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Old 08-11-2010, 01:13 AM   #3
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Yup, probably came from the "clean" fill they used when you redid your driveway.... either that or the "top soil" they brought in. I wouldn't spray glyphosate, I'd use a rubber glove then a cloth glove over that and dip your hand in and "massage" the plant. You won't end up with overspray and just make sure you hold off applying it until the temps cool down. You need to apply when the day time temps are going to be under 80 for a week straight otherwise the chemical won't translocate to the roots well since the plant's shutting down at high temps to conserve energy. Then after about 2 weeks, cut it down to ground level. Don't dig that one up. A friend of mine sent me some interesting research on the fungus. I'll try to dig it up for you. No promises since I put it someplace where I'd be able to find it and you know how that goes.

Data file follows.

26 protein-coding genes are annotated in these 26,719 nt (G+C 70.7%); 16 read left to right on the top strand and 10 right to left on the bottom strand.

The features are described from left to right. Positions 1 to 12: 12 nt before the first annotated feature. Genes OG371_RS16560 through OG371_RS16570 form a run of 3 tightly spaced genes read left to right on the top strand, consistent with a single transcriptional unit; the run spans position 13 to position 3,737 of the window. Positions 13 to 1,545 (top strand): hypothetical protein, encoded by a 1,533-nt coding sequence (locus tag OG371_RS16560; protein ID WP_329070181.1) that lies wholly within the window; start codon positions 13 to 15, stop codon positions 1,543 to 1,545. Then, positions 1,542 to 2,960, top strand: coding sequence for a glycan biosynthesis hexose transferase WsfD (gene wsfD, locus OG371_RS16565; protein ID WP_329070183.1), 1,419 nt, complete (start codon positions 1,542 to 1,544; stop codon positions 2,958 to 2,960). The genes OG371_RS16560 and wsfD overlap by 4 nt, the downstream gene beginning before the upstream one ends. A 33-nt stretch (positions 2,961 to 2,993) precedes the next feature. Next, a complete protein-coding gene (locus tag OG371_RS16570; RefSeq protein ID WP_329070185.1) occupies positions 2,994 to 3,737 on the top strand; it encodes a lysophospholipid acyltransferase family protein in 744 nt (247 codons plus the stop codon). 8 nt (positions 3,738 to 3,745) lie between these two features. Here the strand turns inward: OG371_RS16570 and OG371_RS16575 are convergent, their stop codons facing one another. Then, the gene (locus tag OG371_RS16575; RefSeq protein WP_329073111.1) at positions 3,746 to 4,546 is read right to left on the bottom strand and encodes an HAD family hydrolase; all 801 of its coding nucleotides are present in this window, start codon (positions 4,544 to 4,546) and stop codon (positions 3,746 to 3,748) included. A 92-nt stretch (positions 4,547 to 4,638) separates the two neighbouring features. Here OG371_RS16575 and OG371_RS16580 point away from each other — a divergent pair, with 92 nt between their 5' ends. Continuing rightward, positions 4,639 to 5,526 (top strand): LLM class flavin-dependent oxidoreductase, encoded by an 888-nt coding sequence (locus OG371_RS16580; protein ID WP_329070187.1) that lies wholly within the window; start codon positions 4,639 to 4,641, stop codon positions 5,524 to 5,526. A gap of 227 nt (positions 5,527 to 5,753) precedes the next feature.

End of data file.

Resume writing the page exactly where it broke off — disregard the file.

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Old 08-12-2010, 08:50 AM   #4
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Thanks for the glove of death idea. I did spray when it was hot - it is hot here from June-Sept, which makes eliminating it in the summer impossible, but that is probably why spraying it didn't work.
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Old 08-12-2010, 11:30 AM   #5
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Default Japanese Stiltgrass, Least Wanted Poster

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Microstegium vimineum